After taking a detailed look inside the Sig TacOps 1911, it was time to hit the range and see how all those nice looking parts did together.
Running some mixed ball and JHP through the gun yielded nothing of note, as it fed reliably and functioned with a variety of magazines. What was of interest was that the ejection pattern was fairly wide and somewhat erratic, with empties flying over my head on some shots. When running the extractor function test, a test protocol in which the gun must be able to extract and eject without a magazine in place, the Sig was unable to finish it without a failure. The photo below shows a typical result from the test.
Before you jump up and down, I would ask you to please read the linked article about the extractor function test. I will note that the Sig did function during normal firing, but to my trained eye, it was apparent that the ejection pattern was not optimal. The reason for this failure is that the Sig’s external extractor, essentially the same as the Caspian design from which their slides originated, has the claw placed a little bit too high relative to the breech face. This causes the case rim to be pulled off the claw when the barrel links down, leaving very little for the claw to hold until the case head hits the ejector. There is not much fixing this, and you are pretty much stuck with it. I detailed the advantages and disadvantages of the external extractor in a 1911 in several earlier blog posts:
So what does this mean? So you say your Sig 1911 works great and you have never had an issue? Cool. But shoot it again and have someone else watch the ejection pattern and tell me what you see. Run the extractor test and see what you get. Folks are constantly arguing that they’d never fire their 1911 without the magazine, so who cares about what the test shows? The test is just that – a test, and not a drill. Through our experience, we have seen that it is a very solid metric for predicting extractor function in a 1911. A 1911 that passes that test will typically have a long service cycle with proper extraction and ejection. A 1911 that fails the test may or may not function well when fired normally, but pretty much every gun that fails to properly extract and eject during normal firing also fails the extractor test. You figure it out.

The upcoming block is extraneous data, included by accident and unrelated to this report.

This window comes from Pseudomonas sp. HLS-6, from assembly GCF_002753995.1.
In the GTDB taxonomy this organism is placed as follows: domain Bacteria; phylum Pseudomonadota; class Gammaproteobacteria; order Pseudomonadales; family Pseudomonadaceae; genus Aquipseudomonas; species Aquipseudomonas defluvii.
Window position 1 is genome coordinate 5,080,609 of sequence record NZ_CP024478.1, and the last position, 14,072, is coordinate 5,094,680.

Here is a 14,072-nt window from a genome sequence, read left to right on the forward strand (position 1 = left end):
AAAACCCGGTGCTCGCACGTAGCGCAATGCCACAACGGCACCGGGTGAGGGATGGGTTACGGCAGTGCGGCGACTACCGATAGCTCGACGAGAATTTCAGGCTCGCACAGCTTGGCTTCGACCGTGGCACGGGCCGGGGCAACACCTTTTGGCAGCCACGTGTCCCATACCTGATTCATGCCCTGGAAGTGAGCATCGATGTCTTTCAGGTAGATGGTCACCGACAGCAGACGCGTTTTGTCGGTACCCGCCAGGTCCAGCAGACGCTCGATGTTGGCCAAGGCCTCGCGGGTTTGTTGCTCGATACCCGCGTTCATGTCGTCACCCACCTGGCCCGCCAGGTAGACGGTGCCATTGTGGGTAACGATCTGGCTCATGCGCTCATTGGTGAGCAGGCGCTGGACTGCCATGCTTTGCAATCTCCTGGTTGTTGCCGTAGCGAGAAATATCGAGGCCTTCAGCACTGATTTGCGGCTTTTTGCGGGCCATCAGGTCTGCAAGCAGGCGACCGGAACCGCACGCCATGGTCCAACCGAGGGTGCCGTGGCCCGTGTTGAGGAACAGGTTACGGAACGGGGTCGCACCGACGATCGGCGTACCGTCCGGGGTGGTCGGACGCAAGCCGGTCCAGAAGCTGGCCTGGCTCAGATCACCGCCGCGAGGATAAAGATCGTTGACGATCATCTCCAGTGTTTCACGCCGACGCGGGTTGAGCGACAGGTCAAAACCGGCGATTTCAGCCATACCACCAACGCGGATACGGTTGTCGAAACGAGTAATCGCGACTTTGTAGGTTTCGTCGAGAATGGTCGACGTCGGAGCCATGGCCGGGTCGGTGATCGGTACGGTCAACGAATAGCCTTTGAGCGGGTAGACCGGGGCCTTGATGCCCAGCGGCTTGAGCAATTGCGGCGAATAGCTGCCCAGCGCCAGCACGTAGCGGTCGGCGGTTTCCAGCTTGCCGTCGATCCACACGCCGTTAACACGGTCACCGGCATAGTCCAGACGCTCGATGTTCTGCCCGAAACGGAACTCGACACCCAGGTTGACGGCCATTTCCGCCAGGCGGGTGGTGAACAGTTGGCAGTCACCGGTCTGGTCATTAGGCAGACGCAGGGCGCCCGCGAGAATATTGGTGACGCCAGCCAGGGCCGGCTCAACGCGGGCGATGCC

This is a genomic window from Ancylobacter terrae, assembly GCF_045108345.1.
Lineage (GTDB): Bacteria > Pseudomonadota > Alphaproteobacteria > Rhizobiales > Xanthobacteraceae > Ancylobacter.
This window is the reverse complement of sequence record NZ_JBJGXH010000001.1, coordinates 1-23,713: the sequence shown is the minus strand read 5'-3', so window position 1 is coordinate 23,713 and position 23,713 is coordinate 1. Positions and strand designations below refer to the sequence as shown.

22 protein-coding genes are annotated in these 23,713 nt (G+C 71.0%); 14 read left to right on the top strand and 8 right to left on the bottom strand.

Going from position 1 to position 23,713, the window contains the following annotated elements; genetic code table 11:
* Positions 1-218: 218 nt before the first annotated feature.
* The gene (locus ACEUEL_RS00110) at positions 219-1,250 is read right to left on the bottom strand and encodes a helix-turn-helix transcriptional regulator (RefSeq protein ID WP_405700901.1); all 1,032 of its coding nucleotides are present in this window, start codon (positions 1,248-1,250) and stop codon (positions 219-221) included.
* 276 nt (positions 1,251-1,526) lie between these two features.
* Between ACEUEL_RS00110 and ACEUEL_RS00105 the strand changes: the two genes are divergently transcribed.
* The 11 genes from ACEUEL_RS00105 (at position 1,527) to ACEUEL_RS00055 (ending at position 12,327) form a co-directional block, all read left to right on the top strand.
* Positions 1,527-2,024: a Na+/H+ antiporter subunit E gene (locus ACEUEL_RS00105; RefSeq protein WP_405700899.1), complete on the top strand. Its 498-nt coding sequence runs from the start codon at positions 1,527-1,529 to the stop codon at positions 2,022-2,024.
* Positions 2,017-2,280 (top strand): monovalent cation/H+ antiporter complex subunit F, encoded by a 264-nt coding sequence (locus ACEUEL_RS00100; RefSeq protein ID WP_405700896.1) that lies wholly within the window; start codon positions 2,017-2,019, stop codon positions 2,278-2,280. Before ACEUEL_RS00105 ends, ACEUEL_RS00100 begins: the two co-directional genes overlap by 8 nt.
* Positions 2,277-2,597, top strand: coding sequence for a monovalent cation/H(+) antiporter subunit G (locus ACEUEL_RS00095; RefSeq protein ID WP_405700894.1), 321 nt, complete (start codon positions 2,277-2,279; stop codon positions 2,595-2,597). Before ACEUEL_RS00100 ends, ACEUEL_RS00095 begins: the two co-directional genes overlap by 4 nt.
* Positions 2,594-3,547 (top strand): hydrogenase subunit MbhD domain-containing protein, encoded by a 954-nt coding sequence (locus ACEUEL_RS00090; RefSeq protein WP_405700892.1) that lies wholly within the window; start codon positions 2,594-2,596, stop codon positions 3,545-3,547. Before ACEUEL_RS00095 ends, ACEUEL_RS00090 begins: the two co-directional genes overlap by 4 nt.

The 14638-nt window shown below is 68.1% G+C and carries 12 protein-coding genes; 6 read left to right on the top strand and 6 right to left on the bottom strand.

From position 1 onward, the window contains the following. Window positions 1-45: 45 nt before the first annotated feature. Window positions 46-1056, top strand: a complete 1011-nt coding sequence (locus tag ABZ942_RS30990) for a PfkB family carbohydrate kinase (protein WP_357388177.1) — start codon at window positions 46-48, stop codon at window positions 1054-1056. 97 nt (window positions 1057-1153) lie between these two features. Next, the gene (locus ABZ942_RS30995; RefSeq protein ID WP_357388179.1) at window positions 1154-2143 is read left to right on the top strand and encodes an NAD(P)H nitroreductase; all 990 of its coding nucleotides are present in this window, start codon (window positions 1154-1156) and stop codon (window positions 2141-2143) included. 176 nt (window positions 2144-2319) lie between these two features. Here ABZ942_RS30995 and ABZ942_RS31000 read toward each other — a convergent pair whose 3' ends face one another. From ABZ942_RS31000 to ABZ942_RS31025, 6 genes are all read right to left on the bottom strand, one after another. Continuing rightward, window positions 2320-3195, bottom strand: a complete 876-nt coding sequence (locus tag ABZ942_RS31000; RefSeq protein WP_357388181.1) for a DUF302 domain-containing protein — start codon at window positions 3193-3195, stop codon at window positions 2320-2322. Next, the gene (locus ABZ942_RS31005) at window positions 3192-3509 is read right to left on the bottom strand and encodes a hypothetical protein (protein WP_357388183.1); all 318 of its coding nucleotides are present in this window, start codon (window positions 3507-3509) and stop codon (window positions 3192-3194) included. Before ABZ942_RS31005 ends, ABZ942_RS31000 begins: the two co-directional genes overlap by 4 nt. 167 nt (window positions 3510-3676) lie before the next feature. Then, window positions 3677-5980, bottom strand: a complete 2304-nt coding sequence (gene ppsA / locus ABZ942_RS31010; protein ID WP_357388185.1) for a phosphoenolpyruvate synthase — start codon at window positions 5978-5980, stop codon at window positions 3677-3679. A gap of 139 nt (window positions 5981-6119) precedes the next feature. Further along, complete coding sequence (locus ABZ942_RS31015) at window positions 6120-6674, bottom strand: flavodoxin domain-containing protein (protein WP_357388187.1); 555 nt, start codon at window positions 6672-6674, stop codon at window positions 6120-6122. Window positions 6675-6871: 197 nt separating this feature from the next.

WIth the above sidebar out of the way, here are my final thoughts on the Sig TacOps:
- Great build and small parts quality at the price point, which is around $1000-1100.
- Feeds and fires well during normal range use.
- Sub-optimal extractor design will require diligent monitoring of all related parts to favor its function – keep the chamber and breech face clean and smooth, make sure the claw is clean and intact, replace the extractor and spring if ejection pattern deteriorates further.
- Use convex follower magazines like the Wilson 7rd, which will reduce the likelihood that a spent case will be dragged through the feed lips should the extractor slip off the rim.
Due solely to the less than optimal extractor design and its accompanying functional issues, I do not recommend the Sig for service applications. There is no easy fix for the extractor setup, and users will be better served choosing a different 1911 for duty use.